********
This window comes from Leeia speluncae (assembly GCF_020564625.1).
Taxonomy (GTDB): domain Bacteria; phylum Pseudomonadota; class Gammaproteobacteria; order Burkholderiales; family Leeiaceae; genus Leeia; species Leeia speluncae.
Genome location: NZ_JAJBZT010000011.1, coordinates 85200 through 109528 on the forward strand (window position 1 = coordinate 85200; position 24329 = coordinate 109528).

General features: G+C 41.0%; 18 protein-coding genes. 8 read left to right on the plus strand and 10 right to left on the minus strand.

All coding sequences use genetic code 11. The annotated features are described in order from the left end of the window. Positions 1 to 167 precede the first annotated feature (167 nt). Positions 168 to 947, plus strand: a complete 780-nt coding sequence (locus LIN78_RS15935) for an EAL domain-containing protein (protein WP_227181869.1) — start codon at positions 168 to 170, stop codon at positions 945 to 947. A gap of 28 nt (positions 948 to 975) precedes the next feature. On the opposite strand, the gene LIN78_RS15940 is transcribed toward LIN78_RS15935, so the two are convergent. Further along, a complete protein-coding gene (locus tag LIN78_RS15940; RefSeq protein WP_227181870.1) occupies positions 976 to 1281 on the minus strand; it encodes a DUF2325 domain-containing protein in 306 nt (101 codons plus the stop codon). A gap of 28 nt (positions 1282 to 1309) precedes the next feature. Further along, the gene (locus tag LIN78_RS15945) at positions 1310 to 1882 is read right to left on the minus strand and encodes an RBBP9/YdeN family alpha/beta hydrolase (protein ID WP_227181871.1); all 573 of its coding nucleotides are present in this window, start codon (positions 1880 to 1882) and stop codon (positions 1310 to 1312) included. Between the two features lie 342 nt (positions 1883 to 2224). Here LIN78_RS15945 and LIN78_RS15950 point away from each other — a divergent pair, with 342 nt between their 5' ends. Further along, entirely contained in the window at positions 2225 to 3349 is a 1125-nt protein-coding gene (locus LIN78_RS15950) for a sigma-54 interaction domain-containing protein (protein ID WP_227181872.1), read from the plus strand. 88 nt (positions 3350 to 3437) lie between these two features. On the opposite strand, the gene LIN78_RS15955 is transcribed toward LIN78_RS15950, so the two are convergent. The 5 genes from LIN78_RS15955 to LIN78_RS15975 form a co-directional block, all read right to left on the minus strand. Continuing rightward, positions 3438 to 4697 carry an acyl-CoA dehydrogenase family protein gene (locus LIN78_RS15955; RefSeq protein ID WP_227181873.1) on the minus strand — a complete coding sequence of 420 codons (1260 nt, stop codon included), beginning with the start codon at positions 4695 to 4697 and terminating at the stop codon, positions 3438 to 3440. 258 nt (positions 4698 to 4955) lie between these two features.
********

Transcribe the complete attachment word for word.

This window comes from Leeia speluncae (assembly GCF_020564625.1).
Taxonomy (GTDB): domain Bacteria; phylum Pseudomonadota; class Gammaproteobacteria; order Burkholderiales; family Leeiaceae; genus Leeia; species Leeia speluncae.
Genome location: NZ_JAJBZT010000011.1, coordinates 85200 through 109528 on the forward strand (window position 1 = coordinate 85200; position 24329 = coordinate 109528).

General features: G+C 41.0%; 18 protein-coding genes. 8 read left to right on the plus strand and 10 right to left on the minus strand.

All coding sequences use genetic code 11. The annotated features are described in order from the left end of the window. Positions 1 to 167 precede the first annotated feature (167 nt). Positions 168 to 947, plus strand: a complete 780-nt coding sequence (locus LIN78_RS15935) for an EAL domain-containing protein (protein WP_227181869.1) — start codon at positions 168 to 170, stop codon at positions 945 to 947. A gap of 28 nt (positions 948 to 975) precedes the next feature. On the opposite strand, the gene LIN78_RS15940 is transcribed toward LIN78_RS15935, so the two are convergent. Further along, a complete protein-coding gene (locus tag LIN78_RS15940; RefSeq protein WP_227181870.1) occupies positions 976 to 1281 on the minus strand; it encodes a DUF2325 domain-containing protein in 306 nt (101 codons plus the stop codon). A gap of 28 nt (positions 1282 to 1309) precedes the next feature. Further along, the gene (locus tag LIN78_RS15945) at positions 1310 to 1882 is read right to left on the minus strand and encodes an RBBP9/YdeN family alpha/beta hydrolase (protein ID WP_227181871.1); all 573 of its coding nucleotides are present in this window, start codon (positions 1880 to 1882) and stop codon (positions 1310 to 1312) included. Between the two features lie 342 nt (positions 1883 to 2224). Here LIN78_RS15945 and LIN78_RS15950 point away from each other — a divergent pair, with 342 nt between their 5' ends. Further along, entirely contained in the window at positions 2225 to 3349 is a 1125-nt protein-coding gene (locus LIN78_RS15950) for a sigma-54 interaction domain-containing protein (protein ID WP_227181872.1), read from the plus strand. 88 nt (positions 3350 to 3437) lie between these two features. On the opposite strand, the gene LIN78_RS15955 is transcribed toward LIN78_RS15950, so the two are convergent. The 5 genes from LIN78_RS15955 to LIN78_RS15975 form a co-directional block, all read right to left on the minus strand. Continuing rightward, positions 3438 to 4697 carry an acyl-CoA dehydrogenase family protein gene (locus LIN78_RS15955; RefSeq protein ID WP_227181873.1) on the minus strand — a complete coding sequence of 420 codons (1260 nt, stop codon included), beginning with the start codon at positions 4695 to 4697 and terminating at the stop codon, positions 3438 to 3440. 258 nt (positions 4698 to 4955) lie between these two features.